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If you haven’t yet had a chance to staycation in Oliver BC you must put Kartplex on your 2021 bucket list. Especially, if you and your kids are car racing fans and want to test your skills on a state-of-the-art go-kart track designed by Canadian professional race car driver, Jaques Villeneuve.

This track has the most sophisticated electronic and comprehensive safety control system of any outdoor kart track in the world. Plus, it’s located on the same spacious 26 acres as Area 27 Motorsports Park, a world-class Grand Prix style race track where Formula 1 and stock cars race. There’s nothing else like it in BC!

Kartplex and Area 27 are literally a car lover’s treasure chest hidden in the hills of Canada’s Wine Captial.

Recently, I had the opportunity to Zoom chat with Craig Finer, who began go-kart racing 28 years ago as an adult and who is the man behind Kartplex.

After my conversation with Craig, 2021 can’t come fast enough!

What inspired you to create Kartplex?

The short version is we were doing something similar, but very different, at the Penticton Speedway. I had a small fleet of rental karts that ran a couple of days per week.

While I was there, Bill Drossos, Founder of Area 27, rented some go-karts. He had fun and asked, “Hey, you want to put a karting centre at a new state of the art facility in Oliver with Jacques Villeneuve?”

I really couldn’t believe it at the time but the more I learned about it, the more I realized it was real.  Then met Jacques and started having these conversations with him.

Jacques and Bill just so happened to go to the Richard Spenard Racing School in the ’80s together.

Bill is just a dude from Penticton working in ski shops and working in guys’ garages living in his mom’s basement at the time and he connected with this Formula One world champion with this hotelier/real estate magnate guy from Toronto and put a group of people together.

You could see that eventually, this was going to happen. There were enough people around here with motorsports enthusiasm that the Area 27 project was going to happen.

It took another three years to get the kart track built. We had a contract two years in a row that never got fulfilled and I was starting to think maybe it wasn’t going to happen but eventually it all came together.

How long have you been go-karting? What’s your experience?

I’ve been karting for 28 years now. I started as a grown-up but then got fully into it.

I briefly ran the business development for SKUSA (Superkarts USA), the National Professional Shifter Kart Series in the US. I ran a big team of pros that toured the United States, several of whom were drivers that I coached and managed until they became automobile racers.

I was fully steeped in motorsports. I got into it through this grassroots program. I still think (karting) is the greatest, fun sport for kids and families.

Do you also race cars?

I (used to run) the Stock Car Racing School at the Penticton Speedway. We had a little karting centre and then we had a fleet of late model stock cars (race cars). We did bucket list experiences. It was modeled after the Richard Petty or the Dale Earnhardt experience.

We’d get eight or ten business guys who dreamed of driving race cars. They’d come out and go through a progressive program to work their way up.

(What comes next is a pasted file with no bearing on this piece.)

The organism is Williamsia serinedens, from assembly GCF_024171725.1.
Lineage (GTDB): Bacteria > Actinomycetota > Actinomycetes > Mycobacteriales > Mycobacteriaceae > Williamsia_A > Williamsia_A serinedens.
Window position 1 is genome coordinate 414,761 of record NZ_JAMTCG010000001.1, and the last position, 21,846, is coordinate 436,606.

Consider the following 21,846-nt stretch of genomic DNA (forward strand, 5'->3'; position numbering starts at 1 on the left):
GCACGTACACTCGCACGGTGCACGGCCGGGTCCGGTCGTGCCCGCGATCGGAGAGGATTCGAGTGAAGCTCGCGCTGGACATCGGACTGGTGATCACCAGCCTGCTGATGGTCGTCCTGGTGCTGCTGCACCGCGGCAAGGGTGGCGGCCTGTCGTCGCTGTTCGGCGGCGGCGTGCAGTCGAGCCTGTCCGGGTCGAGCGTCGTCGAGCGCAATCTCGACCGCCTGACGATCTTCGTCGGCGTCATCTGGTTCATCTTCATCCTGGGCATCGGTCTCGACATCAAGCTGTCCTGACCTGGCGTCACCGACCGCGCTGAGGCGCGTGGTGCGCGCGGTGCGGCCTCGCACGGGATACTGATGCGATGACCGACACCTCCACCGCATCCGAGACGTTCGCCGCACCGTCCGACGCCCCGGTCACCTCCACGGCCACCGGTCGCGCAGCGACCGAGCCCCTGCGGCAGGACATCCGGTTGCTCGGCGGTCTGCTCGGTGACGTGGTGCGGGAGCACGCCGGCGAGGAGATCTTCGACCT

I’ve worked in automobile racing. I started racing when I was 29-years-old in a go-kart. I’m not like most of these guys who got their go-kart when they were six and got serious about it.

To be honest with you, I have raced cars, driven cars on racetracks, managed racing teams, and coached racing drivers at every level. I have no interest in automobiles. I have one. I’ve got a car for the track that sits in the parking lot.

I’m my own best advertising because I love go-karts. If it can’t keep up with a go-kart, I’m not interested.

And the budget factor is so different. We’ve seen a lot of conversions. A lot of guys will take Lamborghinis, Ferraris, and Porsches out of the racetrack and then come and drive a shifter kart and go, “Woah!”.

When did you open Kartplex?

We broke ground in 2019 and opened in August of 2019. We ran the tail end of 2019 through 2020.

We’re continuing to develop it (Kartplex). The track is there and we have temporary facilities. We’re going to put in a permanent facility hopefully this (coming) year.

How certain were you that it would be successful?

It’s been quite a thing! My attitude was always “if you build it, they will come”.

We needed literally 150 people with tens of thousands of dollars to get the whole thing built. It was a large expensive project, but it all moved forward.

I said, “You know this is crazy. I know if you guys put this facility here, it will be busy, it’ll be packed,” because there’s a lot of unrequited motorsports enthusiasm in the Pacific Northwest. Not just in the lower mainland but we have customers from California, Washington, Oregon, Winnipeg, New York, and Chicago.

Were there any doubters?

The facility itself has got so much traction with motorsports that it’s a gift to us because right when we opened, the first story was, “demographically you’re in trouble because million-plus dollar go-kart centres don’t work in populations with less than a million people.”

I told a bunch of my buddies from Boston and Atlanta what I was doing. They were like, “Yeah, no, that’s not going to work”.

I said, “I think it is going to work. The difference between you and me is that you’re next to Boston but I’m in a parking lot of 400 rich motorsports enthusiasts with children. You have a million average everydayers driving by your facility. I have 500 of the perfect clients sitting in my parking lot at all times.“